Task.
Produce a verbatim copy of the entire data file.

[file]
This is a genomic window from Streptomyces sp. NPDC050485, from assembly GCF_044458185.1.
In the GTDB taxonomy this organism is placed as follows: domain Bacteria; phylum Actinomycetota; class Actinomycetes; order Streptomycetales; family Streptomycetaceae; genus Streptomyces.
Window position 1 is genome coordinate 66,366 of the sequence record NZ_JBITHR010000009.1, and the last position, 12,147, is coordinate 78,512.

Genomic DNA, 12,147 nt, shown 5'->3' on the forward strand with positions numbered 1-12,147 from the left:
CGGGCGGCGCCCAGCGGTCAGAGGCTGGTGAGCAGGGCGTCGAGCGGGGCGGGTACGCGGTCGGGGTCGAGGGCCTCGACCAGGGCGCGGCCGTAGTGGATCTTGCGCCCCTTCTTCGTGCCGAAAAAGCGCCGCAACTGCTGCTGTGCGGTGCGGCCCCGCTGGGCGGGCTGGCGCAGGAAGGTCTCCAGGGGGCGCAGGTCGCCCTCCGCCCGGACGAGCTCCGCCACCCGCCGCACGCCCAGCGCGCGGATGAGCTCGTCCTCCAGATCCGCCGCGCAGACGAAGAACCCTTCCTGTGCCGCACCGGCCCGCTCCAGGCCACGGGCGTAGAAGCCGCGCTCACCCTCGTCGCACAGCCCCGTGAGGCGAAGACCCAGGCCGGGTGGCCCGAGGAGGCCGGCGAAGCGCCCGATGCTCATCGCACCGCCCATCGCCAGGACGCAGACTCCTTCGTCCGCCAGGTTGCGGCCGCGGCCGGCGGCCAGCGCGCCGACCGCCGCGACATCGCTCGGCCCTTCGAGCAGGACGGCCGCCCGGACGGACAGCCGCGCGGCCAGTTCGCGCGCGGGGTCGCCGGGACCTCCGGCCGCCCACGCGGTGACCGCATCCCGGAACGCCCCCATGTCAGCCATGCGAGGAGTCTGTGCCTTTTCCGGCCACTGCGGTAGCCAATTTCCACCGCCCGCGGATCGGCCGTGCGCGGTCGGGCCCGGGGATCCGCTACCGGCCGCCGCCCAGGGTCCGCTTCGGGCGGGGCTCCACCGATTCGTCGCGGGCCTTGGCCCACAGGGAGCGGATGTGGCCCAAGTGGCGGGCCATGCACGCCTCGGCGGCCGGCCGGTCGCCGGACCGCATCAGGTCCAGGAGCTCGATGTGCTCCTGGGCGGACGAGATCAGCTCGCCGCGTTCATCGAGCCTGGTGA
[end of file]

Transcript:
This is a genomic window from Streptomyces sp. NPDC050485, from assembly GCF_044458185.1.
In the GTDB taxonomy this organism is placed as follows: domain Bacteria; phylum Actinomycetota; class Actinomycetes; order Streptomycetales; family Streptomycetaceae; genus Streptomyces.
Window position 1 is genome coordinate 66,366 of the sequence record NZ_JBITHR010000009.1, and the last position, 12,147, is coordinate 78,512.

Genomic DNA, 12,147 nt, shown 5'->3' on the forward strand with positions numbered 1-12,147 from the left:
CGGGCGGCGCCCAGCGGTCAGAGGCTGGTGAGCAGGGCGTCGAGCGGGGCGGGTACGCGGTCGGGGTCGAGGGCCTCGACCAGGGCGCGGCCGTAGTGGATCTTGCGCCCCTTCTTCGTGCCGAAAAAGCGCCGCAACTGCTGCTGTGCGGTGCGGCCCCGCTGGGCGGGCTGGCGCAGGAAGGTCTCCAGGGGGCGCAGGTCGCCCTCCGCCCGGACGAGCTCCGCCACCCGCCGCACGCCCAGCGCGCGGATGAGCTCGTCCTCCAGATCCGCCGCGCAGACGAAGAACCCTTCCTGTGCCGCACCGGCCCGCTCCAGGCCACGGGCGTAGAAGCCGCGCTCACCCTCGTCGCACAGCCCCGTGAGGCGAAGACCCAGGCCGGGTGGCCCGAGGAGGCCGGCGAAGCGCCCGATGCTCATCGCACCGCCCATCGCCAGGACGCAGACTCCTTCGTCCGCCAGGTTGCGGCCGCGGCCGGCGGCCAGCGCGCCGACCGCCGCGACATCGCTCGGCCCTTCGAGCAGGACGGCCGCCCGGACGGACAGCCGCGCGGCCAGTTCGCGCGCGGGGTCGCCGGGACCTCCGGCCGCCCACGCGGTGACCGCATCCCGGAACGCCCCCATGTCAGCCATGCGAGGAGTCTGTGCCTTTTCCGGCCACTGCGGTAGCCAATTTCCACCGCCCGCGGATCGGCCGTGCGCGGTCGGGCCCGGGGATCCGCTACCGGCCGCCGCCCAGGGTCCGCTTCGGGCGGGGCTCCACCGATTCGTCGCGGGCCTTGGCCCACAGGGAGCGGATGTGGCCCAAGTGGCGGGCCATGCACGCCTCGGCGGCCGGCCGGTCGCCGGACCGCATCAGGTCCAGGAGCTCGATGTGCTCCTGGGCGGACGAGATCAGCTCGCCGCGTTCATCGAGCCTGGTGA